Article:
Emeraldai smiled and opened her mouth wide. She dropped the small, squirming fish down her throat and swallowed. She looked to her right to her mother, the Black Queen, lady over the coalition. Her mother was nearly identical to Emeraldai, with a few seasons on top. Black, midnight fur with glowing, piercing emerald eyes that always seem to be watching. Her mother held up a paw. It was time for the next round of festivities to begin.
The crowded feast hall was hushed. The vast majority of guests were wildcats, with a group of stoats, martens, ferrets, and a wolverine spread around. Their tables were laden with bones, chunks of food, and utensils. The door at the end of the long hall opened. The guests’ heads all snapped in its direction, expecting another entertainer. Instead, a heavy stoat accompanied by a wildcat officer entered. The stoat, dressed in a bloody jacket and exotic hat, approached the head table. He stopped in the middle of the room, on the expensive marble floor.
“Yurr majester,” he said officially, sweeping the gaudy hat from his head and performing a dramatic bow.
“And who are you, master stoat?” asked the Queen in her soft, sibilant voice.
The stoat hesitated, staring into the queen’s hypnotic eyes, then remembered himself. “Captain Bloodhide, master o’er the Crimson Shadow of yurr majester’s royal navy, yurr highness.”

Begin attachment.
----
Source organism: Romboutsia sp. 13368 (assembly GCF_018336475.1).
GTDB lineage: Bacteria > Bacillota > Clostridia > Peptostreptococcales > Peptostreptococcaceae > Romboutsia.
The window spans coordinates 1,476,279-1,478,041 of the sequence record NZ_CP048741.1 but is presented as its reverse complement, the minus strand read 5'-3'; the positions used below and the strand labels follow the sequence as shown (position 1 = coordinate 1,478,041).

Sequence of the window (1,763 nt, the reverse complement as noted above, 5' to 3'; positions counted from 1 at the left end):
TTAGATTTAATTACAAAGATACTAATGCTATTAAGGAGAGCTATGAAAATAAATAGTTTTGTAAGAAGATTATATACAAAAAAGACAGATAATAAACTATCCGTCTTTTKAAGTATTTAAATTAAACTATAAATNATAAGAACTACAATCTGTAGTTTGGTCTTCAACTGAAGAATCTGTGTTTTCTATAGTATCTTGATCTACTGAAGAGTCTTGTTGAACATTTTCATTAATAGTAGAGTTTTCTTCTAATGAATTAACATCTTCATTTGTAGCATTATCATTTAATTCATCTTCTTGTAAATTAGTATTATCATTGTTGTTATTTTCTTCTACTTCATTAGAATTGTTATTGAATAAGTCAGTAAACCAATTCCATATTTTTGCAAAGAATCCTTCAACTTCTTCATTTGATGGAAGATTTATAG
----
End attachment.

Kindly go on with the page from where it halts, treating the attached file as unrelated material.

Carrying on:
“And why are you here?” asked Emeraldai.
“I bring news of yurr majester’s campaign.”
“Well let’s have it.” The queen’s voice was hardly above a whisper, soft and gentle, but not another beast made a noise. Emeraldai recognized it as her most dangerous tone. The Black Queen did not enjoy her feasts being interrupted.
“Thurr Western line o’er thur North’n Brigade has showed signs of weakness. The Crimson Shadow holds gifts furr yurr majester’s court. I harv a more detailed repurt ash wull.”
“Deliver it in the morning, stoat” whispered Emeraldai.
The captain gave another ostentatious bow and nervously left the room.
“Let the entertainment begin!” announced the queen.
The guests all clapped, with some scattered cheering. The queen’s grand dinners were always fascinating, though one had to watch one’s step.
From the door came a team of vermin and a manacled and gagged prisoner. A ferret gave a simple bow towards the head table while two foxes manipulated the prisoner’s chains. The ferret bent at the mouse slave’s footpaws. The foxes released the manacles around the mouse’s arms. One kept his arms pinned to his back while the other passed the chains to the ferret. The ferret took the chains, latched them around the manacles around the mouse’s legs. The mouse shoved his knee forward into the ferret’s face. A soft crunch met the spectators’ ears. The ferret flinched back, rubbing his nose, then smiled at the mouse.
“Lots of energy, then! Good!”
Emeraldai thought she could hear the ferret swearing softly as he patted the stone floor. Then, he found what he was looking for. A small, white metal ring protruded from the marble. He latched the manacles to the ring, then smiled widely at the mouse.